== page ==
By JACK HOUGH
Dotcom stock offerings have lately displayed frenzied pricing not seen since the 2000 tech bubble. LinkedIn (LNKD),
The market, of course, might know more than me about the future value of these companies. On the other hand, frantic bidding can produce strange results -- like the equivalent of paying $1.15 for a $1 bill. In a sample of online auctions for gift certificates, 41% of winning bidders paid more than face value, according to a study slated for publication in the academic journal Economics Letters.
The gift certificates were from Amazon.com (AMZN)
Let me dispense with some would-be comforting theories before reaching the inevitable conclusion that we're all a half-step removed from shaved chimps and so can't figure out how much to pay for $25 gift certificates, let alone shares of social networking websites.
The winning bidders weren't paying up to avoid shipping charges on Amazon, because Amazon doesn't charge for shipping gift certificates. Bidders with excellent ratings based on past transactions were almost as likely to overpay as those with limited histories, suggesting the buyers weren't just scammers. Geography had little bearing either: In a follow-up study, author Matthew Jones, an economics PhD candidate at Ohio State University, tested a 2010 sample of similar auctions and found rampant overpayment no matter where buyers were located.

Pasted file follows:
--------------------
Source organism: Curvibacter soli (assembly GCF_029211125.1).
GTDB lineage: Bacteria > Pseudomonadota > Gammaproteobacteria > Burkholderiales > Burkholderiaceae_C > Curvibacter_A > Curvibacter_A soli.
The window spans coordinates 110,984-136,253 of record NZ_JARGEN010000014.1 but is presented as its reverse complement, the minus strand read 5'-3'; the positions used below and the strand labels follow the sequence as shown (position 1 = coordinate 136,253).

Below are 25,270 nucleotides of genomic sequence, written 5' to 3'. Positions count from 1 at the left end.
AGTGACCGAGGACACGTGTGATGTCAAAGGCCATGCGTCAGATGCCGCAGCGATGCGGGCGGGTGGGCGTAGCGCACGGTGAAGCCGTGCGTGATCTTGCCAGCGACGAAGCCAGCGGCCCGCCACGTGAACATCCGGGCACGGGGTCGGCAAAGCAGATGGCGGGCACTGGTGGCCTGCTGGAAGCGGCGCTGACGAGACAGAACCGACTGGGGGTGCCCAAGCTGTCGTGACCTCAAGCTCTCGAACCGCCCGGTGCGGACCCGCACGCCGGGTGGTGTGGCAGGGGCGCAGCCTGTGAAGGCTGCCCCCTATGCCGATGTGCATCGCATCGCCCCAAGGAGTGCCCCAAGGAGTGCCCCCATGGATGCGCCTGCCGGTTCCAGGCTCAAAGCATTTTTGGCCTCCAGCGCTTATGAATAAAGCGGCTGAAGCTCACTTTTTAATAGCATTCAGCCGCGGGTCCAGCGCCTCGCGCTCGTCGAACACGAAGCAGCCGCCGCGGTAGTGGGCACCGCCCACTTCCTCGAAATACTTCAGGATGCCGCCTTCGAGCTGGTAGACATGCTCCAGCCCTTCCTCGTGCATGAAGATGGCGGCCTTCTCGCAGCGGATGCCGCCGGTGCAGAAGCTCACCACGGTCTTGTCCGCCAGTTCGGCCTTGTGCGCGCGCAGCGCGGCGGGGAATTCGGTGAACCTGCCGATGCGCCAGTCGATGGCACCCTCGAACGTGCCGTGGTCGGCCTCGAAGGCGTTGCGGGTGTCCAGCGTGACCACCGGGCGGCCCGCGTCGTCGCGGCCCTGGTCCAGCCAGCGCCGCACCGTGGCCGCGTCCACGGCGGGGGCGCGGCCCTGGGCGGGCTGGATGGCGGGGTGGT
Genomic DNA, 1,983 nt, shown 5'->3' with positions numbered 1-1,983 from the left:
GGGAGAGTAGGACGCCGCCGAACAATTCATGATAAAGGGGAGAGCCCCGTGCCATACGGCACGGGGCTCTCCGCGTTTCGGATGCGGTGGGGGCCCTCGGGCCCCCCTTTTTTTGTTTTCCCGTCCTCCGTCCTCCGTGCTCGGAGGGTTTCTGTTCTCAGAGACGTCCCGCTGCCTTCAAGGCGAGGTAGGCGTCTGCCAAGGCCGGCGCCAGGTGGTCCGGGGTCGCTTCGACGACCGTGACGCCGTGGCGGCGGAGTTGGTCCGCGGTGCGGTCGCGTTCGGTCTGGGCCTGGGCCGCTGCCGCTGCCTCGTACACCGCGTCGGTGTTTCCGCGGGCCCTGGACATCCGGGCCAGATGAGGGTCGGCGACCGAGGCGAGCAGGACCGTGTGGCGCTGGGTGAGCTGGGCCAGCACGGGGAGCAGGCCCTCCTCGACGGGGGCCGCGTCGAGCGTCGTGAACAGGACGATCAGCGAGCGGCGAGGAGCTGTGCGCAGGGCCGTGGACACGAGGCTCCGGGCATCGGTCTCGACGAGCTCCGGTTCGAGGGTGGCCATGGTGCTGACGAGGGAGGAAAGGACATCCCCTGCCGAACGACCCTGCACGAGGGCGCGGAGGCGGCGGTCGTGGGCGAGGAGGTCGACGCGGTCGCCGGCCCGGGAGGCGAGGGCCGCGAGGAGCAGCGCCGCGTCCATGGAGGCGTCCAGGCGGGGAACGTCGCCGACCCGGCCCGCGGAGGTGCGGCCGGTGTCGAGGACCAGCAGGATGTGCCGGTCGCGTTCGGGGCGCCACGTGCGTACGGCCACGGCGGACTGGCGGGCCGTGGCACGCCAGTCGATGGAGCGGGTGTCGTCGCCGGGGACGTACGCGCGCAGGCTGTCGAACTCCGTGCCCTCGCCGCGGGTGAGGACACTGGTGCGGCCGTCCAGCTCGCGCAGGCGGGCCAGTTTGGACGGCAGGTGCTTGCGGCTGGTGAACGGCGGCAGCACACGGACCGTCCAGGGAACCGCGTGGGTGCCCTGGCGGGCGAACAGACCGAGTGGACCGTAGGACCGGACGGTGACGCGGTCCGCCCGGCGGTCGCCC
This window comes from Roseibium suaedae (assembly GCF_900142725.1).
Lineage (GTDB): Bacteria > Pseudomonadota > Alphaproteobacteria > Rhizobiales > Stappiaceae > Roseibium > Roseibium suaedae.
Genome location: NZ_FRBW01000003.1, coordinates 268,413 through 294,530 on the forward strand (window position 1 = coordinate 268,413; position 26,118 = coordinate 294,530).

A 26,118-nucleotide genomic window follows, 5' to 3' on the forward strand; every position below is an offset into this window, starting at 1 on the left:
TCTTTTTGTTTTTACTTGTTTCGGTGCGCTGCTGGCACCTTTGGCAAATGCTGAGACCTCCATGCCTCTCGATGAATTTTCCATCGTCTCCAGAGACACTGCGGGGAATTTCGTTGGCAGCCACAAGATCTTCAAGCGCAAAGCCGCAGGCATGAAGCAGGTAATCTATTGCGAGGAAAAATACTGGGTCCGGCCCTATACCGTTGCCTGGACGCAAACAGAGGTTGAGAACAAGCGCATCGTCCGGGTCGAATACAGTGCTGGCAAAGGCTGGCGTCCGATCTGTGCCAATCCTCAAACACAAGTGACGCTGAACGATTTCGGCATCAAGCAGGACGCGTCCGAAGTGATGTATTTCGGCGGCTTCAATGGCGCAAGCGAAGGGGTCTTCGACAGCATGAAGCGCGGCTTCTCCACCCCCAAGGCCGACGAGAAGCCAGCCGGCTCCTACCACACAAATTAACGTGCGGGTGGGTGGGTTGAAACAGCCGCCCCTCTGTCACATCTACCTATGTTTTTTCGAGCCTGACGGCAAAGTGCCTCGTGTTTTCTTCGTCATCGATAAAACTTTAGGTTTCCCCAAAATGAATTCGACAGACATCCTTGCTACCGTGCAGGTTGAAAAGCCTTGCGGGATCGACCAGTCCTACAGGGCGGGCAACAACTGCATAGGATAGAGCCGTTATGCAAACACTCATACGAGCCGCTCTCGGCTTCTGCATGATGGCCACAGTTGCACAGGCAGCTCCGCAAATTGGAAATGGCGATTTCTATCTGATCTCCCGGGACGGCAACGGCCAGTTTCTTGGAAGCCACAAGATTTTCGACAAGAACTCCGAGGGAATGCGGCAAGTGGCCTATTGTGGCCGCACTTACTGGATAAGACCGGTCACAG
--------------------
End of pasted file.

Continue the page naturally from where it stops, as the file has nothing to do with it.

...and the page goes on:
So what happened? Perhaps the biggest clue is that auctions that attracted six or more bids were about four times as likely to end in overpayment as those that attracted fewer than six bids. That suggests the work of something economists call bidder's fever. It's not the most elegant model of behavior; in auctions, especially competitive ones, some of us just go bonkers with the numbers.
Economists have known about the tendency for decades. Some business school professors even run dollar-bill auctions to demonstrate it in class. But Jones' study is the clearest evidence yet of the phenomenon in practice. The upper limit of a gift certificate's value is fairly certain, and someone who's smart enough to bid on one at eBay is smart enough to buy one at Amazon.com.
Jones isn't giving up on rational explanations. "If someone takes pleasure in winning a competitive auction, and if they pay a premium that's equal to the value of that pleasure, then it's possible that they're not overpaying at all," he says. As if his study wasn't depressing enough, now I have to picture people with so little to cheer for that they bid $28 for $25 gift certificates just to celebrate with what I'll assume are zero human companions and more than one cat.
If there are two lessons to be drawn from this, the first is to be extremely cautious about the assumption that the financial markets always gets prices right.
In the long run they're pretty reliable, but in the short term prices can be skewed by over-excited bidders who imagine that they must get in on such-and-such online at any cost before it's too late. A firm called Zynga, now preparing an initial stock offering, might be worth $15 billion, one analyst recently predicted. Among its products is a virtual farming game where players pretend to plant and harvest crops. You know what sells for just a little more than Zynga's theoretical value and also has a hand in farming? Archer Daniels Midland (ADM)
Second, consider listing on Ebay anything in your home that doesn't have a pulse and that you wouldn't miss if it were stolen. Sure, eBay's fees make pawn brokers blush, but don't think of it as an online auctioneer. Think of it as a hangout for buyers with bad judgment.
Follow Jack on Twitter: @jackhough